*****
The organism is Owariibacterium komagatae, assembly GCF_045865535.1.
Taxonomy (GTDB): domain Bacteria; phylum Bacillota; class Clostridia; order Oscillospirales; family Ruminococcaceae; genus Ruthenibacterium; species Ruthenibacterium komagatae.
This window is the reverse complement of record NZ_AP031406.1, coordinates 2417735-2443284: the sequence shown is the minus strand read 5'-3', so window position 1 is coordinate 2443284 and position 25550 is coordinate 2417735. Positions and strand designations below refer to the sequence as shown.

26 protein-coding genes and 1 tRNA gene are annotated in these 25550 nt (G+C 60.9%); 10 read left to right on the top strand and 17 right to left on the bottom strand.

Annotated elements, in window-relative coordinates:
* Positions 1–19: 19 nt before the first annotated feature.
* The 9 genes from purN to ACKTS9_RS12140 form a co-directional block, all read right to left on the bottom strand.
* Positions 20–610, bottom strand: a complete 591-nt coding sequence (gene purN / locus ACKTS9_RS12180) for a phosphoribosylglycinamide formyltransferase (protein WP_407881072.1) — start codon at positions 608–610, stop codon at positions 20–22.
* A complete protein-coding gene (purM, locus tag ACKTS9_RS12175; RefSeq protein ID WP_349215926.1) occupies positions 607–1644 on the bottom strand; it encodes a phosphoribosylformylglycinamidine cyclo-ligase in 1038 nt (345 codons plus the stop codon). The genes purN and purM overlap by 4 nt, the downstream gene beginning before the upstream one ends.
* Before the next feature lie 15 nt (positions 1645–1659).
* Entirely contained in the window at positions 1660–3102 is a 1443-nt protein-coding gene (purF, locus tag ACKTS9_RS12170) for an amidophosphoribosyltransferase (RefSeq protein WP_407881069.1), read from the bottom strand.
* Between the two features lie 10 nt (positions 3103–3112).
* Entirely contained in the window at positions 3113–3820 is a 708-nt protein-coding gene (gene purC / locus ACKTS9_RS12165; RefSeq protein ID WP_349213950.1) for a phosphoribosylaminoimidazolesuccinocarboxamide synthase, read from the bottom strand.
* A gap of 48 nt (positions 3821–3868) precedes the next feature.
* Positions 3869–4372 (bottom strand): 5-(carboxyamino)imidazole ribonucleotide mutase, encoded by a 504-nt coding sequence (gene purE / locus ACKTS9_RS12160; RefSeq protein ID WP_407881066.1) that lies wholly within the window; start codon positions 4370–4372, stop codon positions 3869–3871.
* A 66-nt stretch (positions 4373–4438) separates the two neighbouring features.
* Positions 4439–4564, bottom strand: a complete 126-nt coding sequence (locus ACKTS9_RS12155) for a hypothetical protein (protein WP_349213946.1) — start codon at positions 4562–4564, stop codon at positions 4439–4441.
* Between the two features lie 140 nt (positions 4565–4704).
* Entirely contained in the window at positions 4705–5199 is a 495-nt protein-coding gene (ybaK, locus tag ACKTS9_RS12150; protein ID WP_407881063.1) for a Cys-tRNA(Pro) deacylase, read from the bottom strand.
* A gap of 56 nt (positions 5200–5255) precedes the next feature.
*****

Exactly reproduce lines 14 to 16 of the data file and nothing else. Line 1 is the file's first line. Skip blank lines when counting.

* A gap of 48 nt (positions 3821–3868) precedes the next feature.
* Positions 3869–4372 (bottom strand): 5-(carboxyamino)imidazole ribonucleotide mutase, encoded by a 504-nt coding sequence (gene purE / locus ACKTS9_RS12160; RefSeq protein ID WP_407881066.1) that lies wholly within the window; start codon positions 4370–4372, stop codon positions 3869–3871.
* A 66-nt stretch (positions 4373–4438) separates the two neighbouring features.